The effects on ν^{r} _{m} were the same as those on φ^{E} _{i}. In Fig. 6 B, a major difference between gap junctional and field coupling can be seen. Initially, field effects dominated and different points on the surface of the cell experienced different transmembrane voltages. As the field effect died off and the gap junction effect grew, the cell became more isopotential as the gap junction current distributed itself rather uniformly along the cell membrane. Initially, the potentials from each site depended on position but merged into one curve as time progressed.
Separation
The effect of distance on the received potential is seen in Fig. 7. The transmembrane voltage induced in a cell decreased as the cells were separated, with the voltage decreasing to onehalf maximum at 27 μm. Regression fitting to an exponential function yielded a decay rate for the intracellular potential that was approximately the inverse of the distance, r (actually r ^{−1.03}). The transmembrane voltage decayed at a similar rate because it was linearly related to the electrode potential. It should also be noted that the peaks of the received potentials all occurred at the same time irrespective of distance.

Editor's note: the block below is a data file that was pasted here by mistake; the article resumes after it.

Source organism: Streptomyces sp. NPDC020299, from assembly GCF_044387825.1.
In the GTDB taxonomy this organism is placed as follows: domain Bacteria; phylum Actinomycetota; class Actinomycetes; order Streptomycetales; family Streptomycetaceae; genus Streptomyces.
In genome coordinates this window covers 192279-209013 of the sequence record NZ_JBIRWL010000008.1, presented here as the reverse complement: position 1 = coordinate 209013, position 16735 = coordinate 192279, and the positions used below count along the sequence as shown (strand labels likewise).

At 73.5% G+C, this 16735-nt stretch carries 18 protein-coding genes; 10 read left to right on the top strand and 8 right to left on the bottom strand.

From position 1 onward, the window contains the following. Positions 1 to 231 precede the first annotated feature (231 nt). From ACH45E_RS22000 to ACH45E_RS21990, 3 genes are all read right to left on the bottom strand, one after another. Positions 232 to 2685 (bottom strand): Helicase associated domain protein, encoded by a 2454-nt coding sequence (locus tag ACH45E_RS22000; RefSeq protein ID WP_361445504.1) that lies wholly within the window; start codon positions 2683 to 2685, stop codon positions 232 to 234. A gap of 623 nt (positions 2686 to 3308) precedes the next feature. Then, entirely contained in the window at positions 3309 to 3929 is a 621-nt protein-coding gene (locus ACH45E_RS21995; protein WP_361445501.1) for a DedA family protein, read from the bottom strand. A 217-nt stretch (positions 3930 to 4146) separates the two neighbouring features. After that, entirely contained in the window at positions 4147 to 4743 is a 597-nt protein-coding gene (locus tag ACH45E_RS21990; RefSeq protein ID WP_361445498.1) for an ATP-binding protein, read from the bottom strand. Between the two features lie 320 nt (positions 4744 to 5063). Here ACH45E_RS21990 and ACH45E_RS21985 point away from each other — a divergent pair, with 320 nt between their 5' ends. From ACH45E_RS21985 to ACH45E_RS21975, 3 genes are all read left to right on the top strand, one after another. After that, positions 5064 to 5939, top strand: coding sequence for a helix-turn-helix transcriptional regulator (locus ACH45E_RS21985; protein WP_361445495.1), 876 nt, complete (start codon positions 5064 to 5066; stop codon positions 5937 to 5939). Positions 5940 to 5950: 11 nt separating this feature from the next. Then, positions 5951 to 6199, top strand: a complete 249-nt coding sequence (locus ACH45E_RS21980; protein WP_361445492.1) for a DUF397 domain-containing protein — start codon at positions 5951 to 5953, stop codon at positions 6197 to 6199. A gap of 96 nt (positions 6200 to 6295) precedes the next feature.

Electrode placement
The recording electrode has been assumed to be at the center of the cell. Generally this will not be the case when making biological recordings. For patch electrodes, the electrode is usually somewhere on the soma or large proximal dendrite. The effect of different receiving measuring sites within the soma was considered. The intracellular potential was sampled at various points along the axis of the soma. Waveforms from the various positions were indistinguishable (data not shown). Because the intracellular conductivity was large, the potential did not vary greatly within the cell and exact electrode placement seemed to be irrelevant.
Trees